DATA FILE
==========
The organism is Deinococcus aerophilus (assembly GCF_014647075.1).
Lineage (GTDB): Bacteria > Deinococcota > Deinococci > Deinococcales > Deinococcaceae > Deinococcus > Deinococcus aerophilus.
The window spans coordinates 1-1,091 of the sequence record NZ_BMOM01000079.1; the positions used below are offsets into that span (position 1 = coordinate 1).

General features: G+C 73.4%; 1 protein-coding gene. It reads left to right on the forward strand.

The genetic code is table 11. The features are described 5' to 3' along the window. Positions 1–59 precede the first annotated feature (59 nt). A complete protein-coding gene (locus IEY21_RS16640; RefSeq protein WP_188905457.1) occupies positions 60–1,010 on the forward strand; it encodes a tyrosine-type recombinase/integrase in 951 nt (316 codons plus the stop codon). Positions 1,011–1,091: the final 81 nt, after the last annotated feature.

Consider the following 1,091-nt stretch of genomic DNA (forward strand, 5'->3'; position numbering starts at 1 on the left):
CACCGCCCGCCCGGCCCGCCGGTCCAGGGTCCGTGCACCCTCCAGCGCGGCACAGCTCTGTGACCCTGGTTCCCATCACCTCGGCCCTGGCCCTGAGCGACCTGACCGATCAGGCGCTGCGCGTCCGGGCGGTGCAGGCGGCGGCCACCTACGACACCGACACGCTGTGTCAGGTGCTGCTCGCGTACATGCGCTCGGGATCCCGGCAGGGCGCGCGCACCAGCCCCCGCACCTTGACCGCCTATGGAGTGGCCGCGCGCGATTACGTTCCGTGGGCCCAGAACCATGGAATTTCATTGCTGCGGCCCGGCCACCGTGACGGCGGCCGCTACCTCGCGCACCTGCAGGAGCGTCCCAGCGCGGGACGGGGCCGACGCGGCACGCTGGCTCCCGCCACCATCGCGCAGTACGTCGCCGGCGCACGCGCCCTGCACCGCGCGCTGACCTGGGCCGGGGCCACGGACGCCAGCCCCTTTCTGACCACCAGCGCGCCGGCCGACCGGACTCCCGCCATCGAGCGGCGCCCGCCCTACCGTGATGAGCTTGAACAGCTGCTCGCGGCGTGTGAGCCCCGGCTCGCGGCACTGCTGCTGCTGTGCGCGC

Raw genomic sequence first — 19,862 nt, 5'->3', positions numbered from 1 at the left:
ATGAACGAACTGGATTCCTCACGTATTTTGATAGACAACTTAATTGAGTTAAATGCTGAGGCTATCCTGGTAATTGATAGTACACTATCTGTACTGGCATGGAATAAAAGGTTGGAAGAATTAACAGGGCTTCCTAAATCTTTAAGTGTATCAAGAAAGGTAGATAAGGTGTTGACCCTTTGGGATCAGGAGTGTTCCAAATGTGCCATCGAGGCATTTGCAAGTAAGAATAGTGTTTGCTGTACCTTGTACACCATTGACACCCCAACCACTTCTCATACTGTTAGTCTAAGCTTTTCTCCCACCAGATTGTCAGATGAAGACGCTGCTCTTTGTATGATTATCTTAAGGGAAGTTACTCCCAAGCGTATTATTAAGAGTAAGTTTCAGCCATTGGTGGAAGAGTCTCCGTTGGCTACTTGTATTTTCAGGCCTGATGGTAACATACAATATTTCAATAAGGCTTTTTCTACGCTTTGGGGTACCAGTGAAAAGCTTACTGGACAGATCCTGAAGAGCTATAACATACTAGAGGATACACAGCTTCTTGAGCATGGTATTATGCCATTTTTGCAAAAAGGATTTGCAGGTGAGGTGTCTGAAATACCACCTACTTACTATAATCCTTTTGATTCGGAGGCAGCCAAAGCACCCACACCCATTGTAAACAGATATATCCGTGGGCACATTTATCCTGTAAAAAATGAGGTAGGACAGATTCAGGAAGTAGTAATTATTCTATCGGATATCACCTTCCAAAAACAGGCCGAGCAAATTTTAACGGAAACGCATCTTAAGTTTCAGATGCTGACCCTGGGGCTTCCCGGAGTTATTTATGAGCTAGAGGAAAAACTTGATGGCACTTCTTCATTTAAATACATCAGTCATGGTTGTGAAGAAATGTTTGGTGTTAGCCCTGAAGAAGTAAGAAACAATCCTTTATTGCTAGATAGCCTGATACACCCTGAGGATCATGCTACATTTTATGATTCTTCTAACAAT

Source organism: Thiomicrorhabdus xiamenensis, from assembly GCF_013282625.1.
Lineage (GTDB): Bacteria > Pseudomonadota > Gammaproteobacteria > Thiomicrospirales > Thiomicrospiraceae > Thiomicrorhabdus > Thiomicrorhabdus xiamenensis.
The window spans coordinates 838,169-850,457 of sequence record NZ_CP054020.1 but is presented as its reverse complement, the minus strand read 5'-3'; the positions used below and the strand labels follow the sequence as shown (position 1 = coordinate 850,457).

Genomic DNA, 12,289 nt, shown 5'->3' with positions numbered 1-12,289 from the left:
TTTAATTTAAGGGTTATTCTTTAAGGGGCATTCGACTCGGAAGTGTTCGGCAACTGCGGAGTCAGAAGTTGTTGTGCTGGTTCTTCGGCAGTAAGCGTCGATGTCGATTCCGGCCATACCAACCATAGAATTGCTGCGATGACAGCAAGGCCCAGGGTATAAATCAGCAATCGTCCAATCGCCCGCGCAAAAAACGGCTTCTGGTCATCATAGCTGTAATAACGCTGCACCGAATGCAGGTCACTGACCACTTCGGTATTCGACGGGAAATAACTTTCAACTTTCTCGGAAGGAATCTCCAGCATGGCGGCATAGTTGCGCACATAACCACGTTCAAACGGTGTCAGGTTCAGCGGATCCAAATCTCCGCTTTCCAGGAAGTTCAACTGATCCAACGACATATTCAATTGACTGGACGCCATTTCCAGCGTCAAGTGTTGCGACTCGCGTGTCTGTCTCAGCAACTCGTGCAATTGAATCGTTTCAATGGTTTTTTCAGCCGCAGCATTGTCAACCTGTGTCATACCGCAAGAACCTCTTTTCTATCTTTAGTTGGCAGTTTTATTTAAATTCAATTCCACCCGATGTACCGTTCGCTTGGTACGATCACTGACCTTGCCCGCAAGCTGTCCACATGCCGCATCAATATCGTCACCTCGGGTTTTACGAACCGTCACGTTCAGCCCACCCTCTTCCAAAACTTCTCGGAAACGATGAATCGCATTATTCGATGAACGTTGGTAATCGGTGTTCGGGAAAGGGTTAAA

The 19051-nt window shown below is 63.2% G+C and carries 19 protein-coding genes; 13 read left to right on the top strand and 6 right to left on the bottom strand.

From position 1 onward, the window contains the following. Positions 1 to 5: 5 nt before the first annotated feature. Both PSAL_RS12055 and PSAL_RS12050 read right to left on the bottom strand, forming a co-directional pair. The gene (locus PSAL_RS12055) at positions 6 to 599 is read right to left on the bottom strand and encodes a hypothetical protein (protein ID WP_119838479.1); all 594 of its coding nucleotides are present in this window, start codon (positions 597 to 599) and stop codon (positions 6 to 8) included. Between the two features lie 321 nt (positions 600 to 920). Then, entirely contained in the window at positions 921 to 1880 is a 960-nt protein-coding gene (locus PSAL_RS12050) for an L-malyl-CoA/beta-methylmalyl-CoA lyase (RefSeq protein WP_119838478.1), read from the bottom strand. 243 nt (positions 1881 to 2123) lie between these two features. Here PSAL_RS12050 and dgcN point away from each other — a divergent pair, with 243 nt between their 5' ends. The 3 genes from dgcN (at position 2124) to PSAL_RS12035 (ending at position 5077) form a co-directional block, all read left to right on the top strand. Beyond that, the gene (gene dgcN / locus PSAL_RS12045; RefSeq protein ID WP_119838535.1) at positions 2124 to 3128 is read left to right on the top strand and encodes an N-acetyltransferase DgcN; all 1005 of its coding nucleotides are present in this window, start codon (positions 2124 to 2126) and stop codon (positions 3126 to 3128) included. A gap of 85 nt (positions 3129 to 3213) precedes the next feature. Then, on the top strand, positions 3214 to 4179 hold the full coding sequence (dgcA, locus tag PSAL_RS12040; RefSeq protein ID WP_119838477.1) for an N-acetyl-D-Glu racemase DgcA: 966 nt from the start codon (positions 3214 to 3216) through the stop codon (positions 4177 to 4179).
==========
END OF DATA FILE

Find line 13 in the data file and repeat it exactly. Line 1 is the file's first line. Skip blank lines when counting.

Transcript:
Genomic DNA, 12,289 nt, shown 5'->3' with positions numbered 1-12,289 from the left: